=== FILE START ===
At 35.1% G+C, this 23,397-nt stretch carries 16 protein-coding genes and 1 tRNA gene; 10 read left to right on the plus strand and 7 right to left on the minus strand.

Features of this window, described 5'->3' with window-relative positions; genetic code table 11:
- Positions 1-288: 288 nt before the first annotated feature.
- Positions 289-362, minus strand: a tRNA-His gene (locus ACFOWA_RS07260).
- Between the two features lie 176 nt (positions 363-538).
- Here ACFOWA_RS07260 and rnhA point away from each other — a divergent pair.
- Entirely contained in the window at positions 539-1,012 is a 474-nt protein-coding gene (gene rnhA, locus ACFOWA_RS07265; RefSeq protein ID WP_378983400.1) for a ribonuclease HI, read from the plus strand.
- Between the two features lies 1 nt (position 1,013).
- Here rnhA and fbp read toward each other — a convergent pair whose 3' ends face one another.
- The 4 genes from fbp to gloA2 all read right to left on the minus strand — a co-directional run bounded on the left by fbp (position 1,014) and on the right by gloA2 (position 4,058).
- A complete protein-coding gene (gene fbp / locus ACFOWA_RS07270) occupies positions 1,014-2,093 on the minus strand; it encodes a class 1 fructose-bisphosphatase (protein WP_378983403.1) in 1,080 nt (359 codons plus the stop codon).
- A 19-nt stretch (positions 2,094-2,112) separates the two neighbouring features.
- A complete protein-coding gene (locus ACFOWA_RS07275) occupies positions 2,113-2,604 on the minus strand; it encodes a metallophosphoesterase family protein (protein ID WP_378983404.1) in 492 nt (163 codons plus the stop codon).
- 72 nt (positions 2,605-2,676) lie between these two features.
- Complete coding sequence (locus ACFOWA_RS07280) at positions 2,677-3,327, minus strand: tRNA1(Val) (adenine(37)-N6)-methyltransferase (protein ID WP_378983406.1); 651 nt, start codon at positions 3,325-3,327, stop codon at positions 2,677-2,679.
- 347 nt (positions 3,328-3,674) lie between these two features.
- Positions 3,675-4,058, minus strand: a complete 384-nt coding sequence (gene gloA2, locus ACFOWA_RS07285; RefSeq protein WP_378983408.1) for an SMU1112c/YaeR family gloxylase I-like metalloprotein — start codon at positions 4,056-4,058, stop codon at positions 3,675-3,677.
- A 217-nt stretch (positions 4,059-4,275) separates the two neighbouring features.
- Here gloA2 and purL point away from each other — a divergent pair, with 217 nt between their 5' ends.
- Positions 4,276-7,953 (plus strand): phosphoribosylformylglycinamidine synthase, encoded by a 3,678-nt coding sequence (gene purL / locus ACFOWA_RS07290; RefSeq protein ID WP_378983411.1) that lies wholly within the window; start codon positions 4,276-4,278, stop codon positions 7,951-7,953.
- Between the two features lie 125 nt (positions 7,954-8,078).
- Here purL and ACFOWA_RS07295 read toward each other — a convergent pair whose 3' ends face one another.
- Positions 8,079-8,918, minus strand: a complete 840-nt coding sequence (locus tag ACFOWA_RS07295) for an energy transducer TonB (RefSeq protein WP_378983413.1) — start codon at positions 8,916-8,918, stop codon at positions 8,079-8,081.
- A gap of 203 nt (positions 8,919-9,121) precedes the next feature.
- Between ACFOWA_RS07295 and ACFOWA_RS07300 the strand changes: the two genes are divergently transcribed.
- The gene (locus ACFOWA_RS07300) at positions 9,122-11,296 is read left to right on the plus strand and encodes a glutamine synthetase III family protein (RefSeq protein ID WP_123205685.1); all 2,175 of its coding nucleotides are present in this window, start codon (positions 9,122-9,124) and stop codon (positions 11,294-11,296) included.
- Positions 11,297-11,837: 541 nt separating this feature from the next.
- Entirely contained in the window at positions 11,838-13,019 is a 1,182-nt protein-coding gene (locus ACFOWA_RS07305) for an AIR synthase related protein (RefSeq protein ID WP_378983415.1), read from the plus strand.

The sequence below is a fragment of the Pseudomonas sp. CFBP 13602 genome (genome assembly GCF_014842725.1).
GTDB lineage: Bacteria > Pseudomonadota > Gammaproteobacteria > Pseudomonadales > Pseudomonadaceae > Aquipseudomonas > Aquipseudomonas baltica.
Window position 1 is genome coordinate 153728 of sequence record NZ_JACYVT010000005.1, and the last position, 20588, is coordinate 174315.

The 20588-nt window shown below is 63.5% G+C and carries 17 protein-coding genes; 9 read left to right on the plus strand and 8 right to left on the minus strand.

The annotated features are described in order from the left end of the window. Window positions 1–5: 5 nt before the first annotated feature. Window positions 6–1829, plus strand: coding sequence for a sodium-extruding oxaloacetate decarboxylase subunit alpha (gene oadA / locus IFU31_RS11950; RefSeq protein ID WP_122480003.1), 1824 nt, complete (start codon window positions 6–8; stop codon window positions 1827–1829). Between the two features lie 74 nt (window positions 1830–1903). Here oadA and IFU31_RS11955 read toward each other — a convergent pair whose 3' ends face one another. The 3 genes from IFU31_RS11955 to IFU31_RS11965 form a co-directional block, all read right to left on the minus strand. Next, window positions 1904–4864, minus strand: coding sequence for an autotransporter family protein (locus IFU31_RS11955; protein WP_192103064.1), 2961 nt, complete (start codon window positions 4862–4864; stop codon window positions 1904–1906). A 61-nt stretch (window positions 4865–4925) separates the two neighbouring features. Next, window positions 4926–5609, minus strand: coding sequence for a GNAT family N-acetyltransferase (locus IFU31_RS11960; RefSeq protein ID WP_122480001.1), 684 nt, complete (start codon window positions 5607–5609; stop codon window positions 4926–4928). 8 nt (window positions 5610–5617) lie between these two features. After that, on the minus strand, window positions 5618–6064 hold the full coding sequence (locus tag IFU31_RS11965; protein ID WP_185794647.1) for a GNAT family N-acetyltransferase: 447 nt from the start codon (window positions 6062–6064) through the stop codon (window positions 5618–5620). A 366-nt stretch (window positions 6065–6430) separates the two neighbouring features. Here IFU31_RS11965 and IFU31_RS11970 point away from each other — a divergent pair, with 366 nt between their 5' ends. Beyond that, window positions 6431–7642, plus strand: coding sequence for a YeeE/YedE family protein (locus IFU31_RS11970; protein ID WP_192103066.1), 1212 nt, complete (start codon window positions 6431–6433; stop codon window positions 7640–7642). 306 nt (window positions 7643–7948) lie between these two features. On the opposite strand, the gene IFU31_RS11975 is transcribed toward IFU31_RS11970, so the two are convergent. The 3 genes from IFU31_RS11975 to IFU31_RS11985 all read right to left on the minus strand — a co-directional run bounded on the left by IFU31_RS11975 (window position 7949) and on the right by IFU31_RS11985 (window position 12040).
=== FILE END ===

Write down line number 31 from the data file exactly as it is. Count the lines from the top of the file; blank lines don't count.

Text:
Window position 1 is genome coordinate 153728 of sequence record NZ_JACYVT010000005.1, and the last position, 20588, is coordinate 174315.